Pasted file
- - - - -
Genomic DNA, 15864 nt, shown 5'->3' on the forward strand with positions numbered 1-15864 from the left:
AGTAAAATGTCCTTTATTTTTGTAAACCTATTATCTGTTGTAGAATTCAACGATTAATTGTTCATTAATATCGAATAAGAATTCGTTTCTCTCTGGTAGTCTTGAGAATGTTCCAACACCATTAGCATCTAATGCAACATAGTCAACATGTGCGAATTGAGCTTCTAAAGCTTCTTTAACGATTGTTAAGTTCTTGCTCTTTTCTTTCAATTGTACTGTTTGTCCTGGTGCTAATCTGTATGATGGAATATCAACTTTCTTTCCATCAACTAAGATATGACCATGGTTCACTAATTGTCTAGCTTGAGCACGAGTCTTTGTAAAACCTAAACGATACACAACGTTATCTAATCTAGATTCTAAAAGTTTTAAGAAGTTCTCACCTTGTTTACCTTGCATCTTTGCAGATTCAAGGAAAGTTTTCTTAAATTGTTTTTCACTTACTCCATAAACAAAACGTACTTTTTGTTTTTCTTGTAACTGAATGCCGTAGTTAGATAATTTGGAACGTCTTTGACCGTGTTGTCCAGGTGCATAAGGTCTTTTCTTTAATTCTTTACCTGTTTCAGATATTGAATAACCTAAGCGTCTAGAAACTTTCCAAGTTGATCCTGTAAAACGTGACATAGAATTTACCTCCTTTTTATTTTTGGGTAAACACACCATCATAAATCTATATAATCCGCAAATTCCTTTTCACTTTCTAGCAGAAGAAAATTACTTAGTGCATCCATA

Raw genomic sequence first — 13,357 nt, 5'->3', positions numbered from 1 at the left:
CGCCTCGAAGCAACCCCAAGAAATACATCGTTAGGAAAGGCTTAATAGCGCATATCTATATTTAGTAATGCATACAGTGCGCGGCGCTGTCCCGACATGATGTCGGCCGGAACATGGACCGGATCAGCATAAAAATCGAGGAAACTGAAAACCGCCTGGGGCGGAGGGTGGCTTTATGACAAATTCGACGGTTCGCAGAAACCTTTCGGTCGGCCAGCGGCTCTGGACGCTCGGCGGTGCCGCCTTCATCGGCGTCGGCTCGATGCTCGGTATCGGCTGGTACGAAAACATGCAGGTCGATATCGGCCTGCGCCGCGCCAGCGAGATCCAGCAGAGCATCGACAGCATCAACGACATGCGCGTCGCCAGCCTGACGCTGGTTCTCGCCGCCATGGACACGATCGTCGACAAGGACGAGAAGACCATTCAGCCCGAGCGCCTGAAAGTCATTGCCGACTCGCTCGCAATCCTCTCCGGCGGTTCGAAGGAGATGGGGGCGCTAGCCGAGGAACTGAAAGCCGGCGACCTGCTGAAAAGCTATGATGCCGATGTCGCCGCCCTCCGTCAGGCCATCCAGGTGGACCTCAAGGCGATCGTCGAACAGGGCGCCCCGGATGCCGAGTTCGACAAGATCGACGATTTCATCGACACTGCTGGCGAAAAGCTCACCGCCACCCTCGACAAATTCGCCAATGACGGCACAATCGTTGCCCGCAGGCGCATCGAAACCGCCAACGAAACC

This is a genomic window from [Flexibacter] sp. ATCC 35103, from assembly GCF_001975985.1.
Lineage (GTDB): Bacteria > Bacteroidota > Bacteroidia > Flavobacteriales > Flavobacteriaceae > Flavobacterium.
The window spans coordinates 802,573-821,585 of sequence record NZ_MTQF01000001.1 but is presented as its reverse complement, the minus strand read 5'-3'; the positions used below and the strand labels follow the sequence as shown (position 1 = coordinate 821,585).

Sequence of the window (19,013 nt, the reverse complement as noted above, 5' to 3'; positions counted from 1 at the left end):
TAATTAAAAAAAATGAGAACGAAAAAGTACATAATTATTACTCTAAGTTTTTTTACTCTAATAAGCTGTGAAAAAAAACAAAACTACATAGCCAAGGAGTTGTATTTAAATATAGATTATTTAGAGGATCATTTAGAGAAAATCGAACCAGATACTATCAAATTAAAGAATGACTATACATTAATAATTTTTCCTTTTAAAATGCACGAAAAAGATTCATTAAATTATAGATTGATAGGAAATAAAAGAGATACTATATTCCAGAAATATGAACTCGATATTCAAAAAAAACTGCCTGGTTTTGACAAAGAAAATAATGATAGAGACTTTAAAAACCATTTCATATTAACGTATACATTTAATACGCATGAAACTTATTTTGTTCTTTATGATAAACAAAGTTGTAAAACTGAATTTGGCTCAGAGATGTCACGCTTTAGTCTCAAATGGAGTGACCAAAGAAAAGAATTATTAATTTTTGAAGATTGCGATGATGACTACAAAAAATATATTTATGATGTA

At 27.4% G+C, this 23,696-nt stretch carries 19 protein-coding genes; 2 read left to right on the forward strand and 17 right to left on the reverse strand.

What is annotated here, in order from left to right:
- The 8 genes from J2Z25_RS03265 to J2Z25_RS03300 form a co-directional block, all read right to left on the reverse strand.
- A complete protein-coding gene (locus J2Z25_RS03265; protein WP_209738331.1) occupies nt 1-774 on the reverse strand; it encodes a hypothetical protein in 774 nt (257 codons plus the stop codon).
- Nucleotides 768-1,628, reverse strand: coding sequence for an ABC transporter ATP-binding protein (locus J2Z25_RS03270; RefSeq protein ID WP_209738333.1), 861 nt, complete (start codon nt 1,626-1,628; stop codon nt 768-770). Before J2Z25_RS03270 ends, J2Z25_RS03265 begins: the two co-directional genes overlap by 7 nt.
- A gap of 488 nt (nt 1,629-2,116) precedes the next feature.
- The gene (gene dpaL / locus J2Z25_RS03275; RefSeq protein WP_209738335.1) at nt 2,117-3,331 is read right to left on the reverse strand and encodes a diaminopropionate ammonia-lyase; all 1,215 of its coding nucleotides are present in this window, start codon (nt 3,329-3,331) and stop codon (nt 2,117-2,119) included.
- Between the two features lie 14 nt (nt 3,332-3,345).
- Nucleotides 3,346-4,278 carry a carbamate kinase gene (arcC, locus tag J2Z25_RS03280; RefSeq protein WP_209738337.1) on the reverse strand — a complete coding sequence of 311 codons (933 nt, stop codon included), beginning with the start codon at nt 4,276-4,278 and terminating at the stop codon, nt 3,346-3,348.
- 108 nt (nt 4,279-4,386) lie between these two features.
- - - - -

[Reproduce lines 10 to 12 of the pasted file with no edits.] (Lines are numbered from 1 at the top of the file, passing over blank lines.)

At 27.4% G+C, this 23,696-nt stretch carries 19 protein-coding genes; 2 read left to right on the forward strand and 17 right to left on the reverse strand.

What is annotated here, in order from left to right:
- The 8 genes from J2Z25_RS03265 to J2Z25_RS03300 form a co-directional block, all read right to left on the reverse strand.